Kate Winslet's picked up well-deserved awards noms -- and scads of press about her copious nude scenes -- for her role in this post-Holocaust drama. In the semiautobiographical tale, a German boy has a passionate fling with a woman he later learns was an SS guard. Ralph Fiennes plays the adult version; he's haunted by the affair all his life. The romance at the movie's core lingers after you've left the cineplex. -- AA
11. 'The Visitor'
If you found someone squatting in your apartment, you'd call the cops, but watching Walter Vale (an excellent Richard Jenkins) seize an opportunity to step outside his very small comfort zone and absorb the diverse culture of his uninvited houseguests sort of makes you think twice. He eats exotic foods! Learns to play the drums! Has to fight to get someone out of illegal immigrant jail! OK, so the last one's not so exciting, but it's certainly an eye opener. -- MF
10. 'Tropic Thunder'
This hilarious comedy will go down in history as the movie that made people forget Tom Cruise's couch-jumping antics. Well, at least momentarily. With a string of flawless Hollywood cameos and A-list stars like Robert Downey Jr. and Jack Black (not to mention triple threat Ben Stiller who co-wrote, directed and starred), it pulled in more than $187 million worldwide and could land Downey Jr. a rare Oscar nomination for a comedic performance. -- MF
What was already an affecting story -- that of Harvey Milk, the first openly gay man to be elected to U.S. public office, who was shot to death by a fellow supervisor -- takes on greater power, and near-heartbreaking poignancy, in the face of recent political initiatives against gay marriage. But what ultimately carries the movie is Milk himself, whose outsized charisma and passion get their due in Sean Penn's fiery, feisty performance. -- PC
8. 'Man on Wire'
The best-reviewed film of all time, according to RottenTomatoes, James Marsh's documentary replays the amazing story of Frenchman Philippe Petit, who made it his life's mission to tightrope walk between World Trade Center towers, and succeeded in 1974. Without a mention of 9/11, this breathtaking account is an affirmation of both the remarkable splendor of the WTC and the power of human determination. -- KP
The gorgeous, wordless first half has the comic grandeur of a Chaplin film; the second half is a biting satire of commercialism that's far more effective than Michael Moore ever was. And yet at its root this is simply a romance, achingly tender and true, about a lonely little robot and his search for love. Breathtaking in its beauty, scope, intelligence and charm, 'WALL-E' isn't just a Pixar masterpiece -- it's a masterpiece, period. -- PC
A Hollywood rendering of British journalist David Frost's (Michael Sheen) breakthrough interviews with impeached prez Richard Nixon (Frank Langella) has no right being so entertaining. But director Ron Howard knows how to work his wand, employing genre conventions (Frost gets his crack team) without actually getting too conventional, and stages the one-on-one showdowns like an intense 12-round boxing match. It helps, too, that Langella is brilliant. -- KP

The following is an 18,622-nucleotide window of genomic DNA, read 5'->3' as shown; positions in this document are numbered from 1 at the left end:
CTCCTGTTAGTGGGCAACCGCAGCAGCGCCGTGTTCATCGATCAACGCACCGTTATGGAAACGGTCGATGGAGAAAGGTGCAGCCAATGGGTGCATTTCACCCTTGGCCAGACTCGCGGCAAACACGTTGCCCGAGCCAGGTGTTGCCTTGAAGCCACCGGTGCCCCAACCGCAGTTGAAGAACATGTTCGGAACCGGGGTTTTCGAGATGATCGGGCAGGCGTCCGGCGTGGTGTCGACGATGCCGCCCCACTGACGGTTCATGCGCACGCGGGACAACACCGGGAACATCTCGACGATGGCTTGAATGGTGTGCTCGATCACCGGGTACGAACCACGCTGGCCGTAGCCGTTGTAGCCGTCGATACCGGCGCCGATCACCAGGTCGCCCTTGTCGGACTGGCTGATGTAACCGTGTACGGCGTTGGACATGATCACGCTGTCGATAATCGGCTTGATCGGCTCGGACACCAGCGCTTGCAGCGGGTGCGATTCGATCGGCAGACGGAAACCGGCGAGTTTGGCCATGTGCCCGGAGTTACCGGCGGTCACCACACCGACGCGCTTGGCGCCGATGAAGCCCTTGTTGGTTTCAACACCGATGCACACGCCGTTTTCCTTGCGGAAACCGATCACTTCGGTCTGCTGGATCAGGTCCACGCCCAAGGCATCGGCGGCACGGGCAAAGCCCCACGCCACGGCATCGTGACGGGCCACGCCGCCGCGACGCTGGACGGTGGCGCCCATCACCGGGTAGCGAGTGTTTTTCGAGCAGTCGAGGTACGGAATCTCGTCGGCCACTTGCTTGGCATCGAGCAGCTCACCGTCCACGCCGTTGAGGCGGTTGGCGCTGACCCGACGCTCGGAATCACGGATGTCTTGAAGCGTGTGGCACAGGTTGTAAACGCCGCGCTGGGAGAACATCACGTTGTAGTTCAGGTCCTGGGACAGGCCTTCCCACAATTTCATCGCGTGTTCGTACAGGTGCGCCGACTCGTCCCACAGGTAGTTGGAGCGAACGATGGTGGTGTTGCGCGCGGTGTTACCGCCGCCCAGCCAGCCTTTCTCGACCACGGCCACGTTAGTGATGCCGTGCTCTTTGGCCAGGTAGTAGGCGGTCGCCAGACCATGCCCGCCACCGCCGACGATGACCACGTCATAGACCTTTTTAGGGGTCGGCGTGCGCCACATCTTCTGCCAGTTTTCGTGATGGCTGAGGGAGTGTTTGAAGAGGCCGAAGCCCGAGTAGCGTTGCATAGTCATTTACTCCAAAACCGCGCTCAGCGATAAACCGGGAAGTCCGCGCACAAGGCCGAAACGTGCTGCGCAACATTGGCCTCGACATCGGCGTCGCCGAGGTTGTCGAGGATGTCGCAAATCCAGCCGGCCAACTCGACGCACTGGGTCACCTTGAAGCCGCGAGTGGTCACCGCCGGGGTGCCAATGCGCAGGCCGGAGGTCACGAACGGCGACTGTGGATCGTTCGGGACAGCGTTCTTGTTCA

5. 'The Curious Case of Benjamin Button'
The award-winning streak has already begun for 'Benjamin Button,' but it's not due to the high wattage of star power alone. This sweeping epic follows a life lived with love, romance, dying and death. But yes, we can't deny it: from the small bespectacled octogenarian and the graying adult, to the sexy James Dean-esque 20-something, Brad Pitt is extremely watchable -- no matter which way he ages. -- MF
4. 'The Wrestler'
Mickey Rourke, award nominee (and those awards aren't Razzies)? Call it the year of the comeback. There's not a single misstep in Darren Aronofsky's drama about an over-the-hill pro wrestler who just can't get it right. Randy "the Ram" Robinson shows flashes of warmth and empathy, but then just as quickly sabotages his own efforts to turn things around. Marisa Tomei, as a stripper and his sort-of girlfriend, and Evan Rachel Wood as the daughter who's been burned one too many times, round out the incredible performances. -- AA
3. 'The Dark Knight'
Good and evil, peace and chaos, Batman and the Joker are two sides of the same coin -- with their fates just a wrist-flick away -- in director Christopher Nolan's grim, glorious sequel to 'Batman Begins.' While the action comes fast and plentifully, it's Christian Bale's tortured turn as the demon-knight and Heath Ledger's unsettling, unforgettable performance as his clown-faced nemesis that will haunt you long after the credits roll. This is the 'Godfather 2' of superhero flicks -- no joke. -- TD
2. 'Slumdog Millionaire'
On paper it sounds gimmicky. A poor and uneducated Mumbai teen accused of cheating on 'Who Wants to Be a Millionaire?' recounts how he was able to answer each question via a flashback to his hard-knock childhood. On screen it's nothing short of magnificent, a completely unique movie-going experience that's like 'Quiz Show' meets 'City of God' set in India. It's also one of the best-made crowd-pleasers in years. -- KP
1. 'Iron Man'
It may have been overshadowed by that other superhero movie this year, but pound-for-metal-alloy-clad-pound, 'Iron Man' is 2008's most unequivocal cinematic triumph. While 'The Dark Knight' probed the bleaker realms of the superhero psyche, Robert Downey Jr.'s captivating turn as Tony Stark kicked off a stunning career comeback for the once-troubled actor and proved that heroes can be complex and edgy without taking themselves too seriously. Put simply, 'Iron Man' is golden. -- TD